Simi, 29

So I live in my family house in Banana Island. I came from the U.K. to Lagos in February last year. I came with my son. Neither one of us has ever lived in Nigeria but I was ready to live on my own. So I started looking. The first issue was some agents wouldn’t even take me for viewings in ‘affluent’ areas once I said I was single. I got about 16 rejections, it was so upsetting. Then one day I saw a lovely place in Lekki phase 1 that was exactly what I was looking for in a house. I was given the offer letter and I made the payment which was in millions. I was even ready to pay half of the second year then I get a call asking me for another year’s rent to be paid immediately or we can’t go ahead. I was like huh? I can’t afford that. Where am I to get that kind of money from in less than 24hrs. Anyway, the agent called me and explained what had happened. Apparently, the landlord didn’t know anything about me until they sent the contract to him and he realised I wasn’t married. He was ‘concerned’ that I wouldn’t keep up with payments and that I would ‘wreck the property with sex parties’. Within hours and before I could even come back and say ok let me pay, they sent my money back. I was so upset. I cried. My experience here as a single mum has been horrific. So after that experience, I use either my male cousin or my cousin’s husband. So they call the agents and I go and view them as their ‘wife’. Although I think I may have just found the place I want to move to and I think they’re quite forward-thinking. They asked me if I was married and I accidentally said no and they didn’t seem bothered so fingers crossed.

Tiffany, 26

I get an agent, tell him the type of house I want, my budget, and my preferred location. After a few days, he lets me know he has places for me to check out and this is where the problems begin. One time I saw a house that was great, I was ready to pay the next day but because I’m not Yoruba, the landlord gave it to someone else right in front of me while telling me they’ll get back to me. I was house hunting when the first lockdown happened. Just before the lockdown started, I’d seen a place that was okay but I had to wait for things to settle before I could see the landlord. I’d asked all the relevant questions like I’m a single woman, will that be a problem? The guy kept saying don’t worry it’s all good. After 2/3 months, I met with the landlord, and the first question he asked was “are you married?” I just shook my head because I knew this would be trouble. I answered that I wasn’t and the way he and his wife’s countenance changed was insane. He straight up told me that he doesn’t rent to single women and I asked why because the other tenants were single men and he couldn’t give an answer. It’s like the moment they hear you’re a single woman and also not Yoruba, just forget it. If you don’t get frustrated by the stupid questions or the condescending tone then the fact that they won’t even address you directly can make you lose your mind. After months of the same thing, I had to buy an engagement ring to be wearing to look at houses and that’s when they started treating me like a human being. The fact that I’m single, from the South and I have visible tattoos kept me house hunting for over a year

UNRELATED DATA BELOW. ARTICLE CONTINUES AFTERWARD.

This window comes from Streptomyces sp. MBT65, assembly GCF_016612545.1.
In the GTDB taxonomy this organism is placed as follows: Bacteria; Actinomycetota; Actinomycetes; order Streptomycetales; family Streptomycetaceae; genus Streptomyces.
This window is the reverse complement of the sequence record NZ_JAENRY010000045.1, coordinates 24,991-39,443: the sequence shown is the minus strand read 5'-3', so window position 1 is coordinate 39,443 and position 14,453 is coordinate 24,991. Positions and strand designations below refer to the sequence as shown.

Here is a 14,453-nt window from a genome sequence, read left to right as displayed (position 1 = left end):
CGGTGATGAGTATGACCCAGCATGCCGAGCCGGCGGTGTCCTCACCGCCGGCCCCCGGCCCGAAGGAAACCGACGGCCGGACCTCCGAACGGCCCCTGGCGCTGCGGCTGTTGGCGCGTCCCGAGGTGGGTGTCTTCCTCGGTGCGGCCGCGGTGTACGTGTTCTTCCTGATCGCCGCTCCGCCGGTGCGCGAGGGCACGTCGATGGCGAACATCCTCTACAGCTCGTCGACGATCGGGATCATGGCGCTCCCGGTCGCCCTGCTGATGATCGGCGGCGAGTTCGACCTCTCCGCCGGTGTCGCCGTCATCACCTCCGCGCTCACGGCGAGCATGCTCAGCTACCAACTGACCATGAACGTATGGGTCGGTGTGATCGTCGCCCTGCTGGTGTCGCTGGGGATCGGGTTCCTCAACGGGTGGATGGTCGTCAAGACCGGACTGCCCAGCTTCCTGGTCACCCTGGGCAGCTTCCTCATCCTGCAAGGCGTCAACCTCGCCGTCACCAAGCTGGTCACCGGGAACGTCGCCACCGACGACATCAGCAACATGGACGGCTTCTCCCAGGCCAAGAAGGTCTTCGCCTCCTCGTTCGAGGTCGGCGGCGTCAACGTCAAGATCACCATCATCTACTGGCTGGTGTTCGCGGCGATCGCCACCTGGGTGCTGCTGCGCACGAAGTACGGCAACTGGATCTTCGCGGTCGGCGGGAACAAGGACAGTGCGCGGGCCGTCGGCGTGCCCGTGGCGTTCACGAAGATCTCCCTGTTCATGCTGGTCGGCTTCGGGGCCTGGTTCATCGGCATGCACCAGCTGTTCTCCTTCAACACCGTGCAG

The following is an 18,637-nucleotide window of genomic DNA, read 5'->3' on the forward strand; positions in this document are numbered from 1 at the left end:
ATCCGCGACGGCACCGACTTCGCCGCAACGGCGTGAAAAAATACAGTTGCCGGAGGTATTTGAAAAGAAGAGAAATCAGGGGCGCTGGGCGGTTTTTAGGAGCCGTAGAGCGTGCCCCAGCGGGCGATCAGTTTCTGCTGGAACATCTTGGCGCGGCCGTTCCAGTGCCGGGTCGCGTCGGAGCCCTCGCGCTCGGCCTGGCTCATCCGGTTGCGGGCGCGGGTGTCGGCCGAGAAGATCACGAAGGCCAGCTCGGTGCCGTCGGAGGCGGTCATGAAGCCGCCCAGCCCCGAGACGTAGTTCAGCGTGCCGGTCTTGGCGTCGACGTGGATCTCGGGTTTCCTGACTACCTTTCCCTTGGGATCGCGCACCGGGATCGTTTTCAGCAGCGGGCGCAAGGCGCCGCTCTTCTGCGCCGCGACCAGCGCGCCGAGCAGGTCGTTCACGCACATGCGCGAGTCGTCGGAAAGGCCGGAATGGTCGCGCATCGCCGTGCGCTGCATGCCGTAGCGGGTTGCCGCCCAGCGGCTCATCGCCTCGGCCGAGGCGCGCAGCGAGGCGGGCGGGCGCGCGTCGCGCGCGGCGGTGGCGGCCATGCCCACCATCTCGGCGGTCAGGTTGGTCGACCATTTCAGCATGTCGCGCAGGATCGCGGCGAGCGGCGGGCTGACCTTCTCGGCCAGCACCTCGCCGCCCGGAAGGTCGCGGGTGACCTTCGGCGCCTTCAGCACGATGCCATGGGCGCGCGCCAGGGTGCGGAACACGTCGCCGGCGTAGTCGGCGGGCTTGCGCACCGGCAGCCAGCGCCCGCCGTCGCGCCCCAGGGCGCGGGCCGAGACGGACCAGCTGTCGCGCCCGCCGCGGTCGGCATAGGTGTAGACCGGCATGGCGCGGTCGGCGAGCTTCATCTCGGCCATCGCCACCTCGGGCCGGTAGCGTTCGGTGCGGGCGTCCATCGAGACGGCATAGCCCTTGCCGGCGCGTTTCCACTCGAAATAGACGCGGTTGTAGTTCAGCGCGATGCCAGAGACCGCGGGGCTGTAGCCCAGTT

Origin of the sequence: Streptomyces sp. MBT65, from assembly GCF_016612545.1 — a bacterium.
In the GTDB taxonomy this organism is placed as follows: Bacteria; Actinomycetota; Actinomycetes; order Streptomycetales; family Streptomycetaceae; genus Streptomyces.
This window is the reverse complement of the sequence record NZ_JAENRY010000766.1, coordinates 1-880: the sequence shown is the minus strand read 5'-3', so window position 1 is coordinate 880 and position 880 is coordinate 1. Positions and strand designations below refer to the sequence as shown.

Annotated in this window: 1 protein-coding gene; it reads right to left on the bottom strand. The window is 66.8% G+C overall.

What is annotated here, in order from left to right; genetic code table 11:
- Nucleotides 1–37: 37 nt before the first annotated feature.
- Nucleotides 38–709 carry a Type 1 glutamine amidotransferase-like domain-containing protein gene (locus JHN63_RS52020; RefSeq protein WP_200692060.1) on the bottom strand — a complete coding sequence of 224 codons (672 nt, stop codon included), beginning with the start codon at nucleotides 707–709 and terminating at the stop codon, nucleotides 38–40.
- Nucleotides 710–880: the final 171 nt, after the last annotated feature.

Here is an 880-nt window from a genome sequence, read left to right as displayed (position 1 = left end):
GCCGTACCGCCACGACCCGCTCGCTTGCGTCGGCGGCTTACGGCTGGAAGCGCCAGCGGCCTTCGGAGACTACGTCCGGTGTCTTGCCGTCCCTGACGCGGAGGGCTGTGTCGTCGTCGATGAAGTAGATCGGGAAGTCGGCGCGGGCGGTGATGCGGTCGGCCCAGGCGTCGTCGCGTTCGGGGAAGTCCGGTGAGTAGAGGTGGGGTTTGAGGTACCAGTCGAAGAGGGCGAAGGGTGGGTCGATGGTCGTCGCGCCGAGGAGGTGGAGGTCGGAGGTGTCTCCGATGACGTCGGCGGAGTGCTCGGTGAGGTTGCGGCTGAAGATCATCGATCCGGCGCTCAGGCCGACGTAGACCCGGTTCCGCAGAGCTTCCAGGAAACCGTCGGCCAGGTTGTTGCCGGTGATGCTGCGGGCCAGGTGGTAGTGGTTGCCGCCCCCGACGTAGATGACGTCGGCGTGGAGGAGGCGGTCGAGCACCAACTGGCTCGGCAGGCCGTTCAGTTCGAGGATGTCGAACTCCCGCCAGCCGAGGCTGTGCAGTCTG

Oiza, 25

So basically my friend – also a woman –  and I have been looking for an apartment for a while around Surulere and Yaba. When we reach out to agents when we see an apartment we like they might tell us that the landlord doesn’t rent out to single ladies or we can only rent the place if we can come with a man to prove that we’re engaged. Just to show that there’s a marriage plan on the way. When we ask them why they don’t want to rent to single ladies, their excuse is usually that single women will bring different men to their house and they don’t want to be seeing a new man and new car every night. I’m always like how is that your business though? Another reason they give is that single women will find someone they want to marry and move out, and they need someone that can stay long term, and I ask how about if I don’t want to get married? How do you know the man you rent this place to will not find somewhere better and move out? It just never makes sense to me.

You should also read this: 6 Nigerians On Moments When Nigeria Did Not Move Mad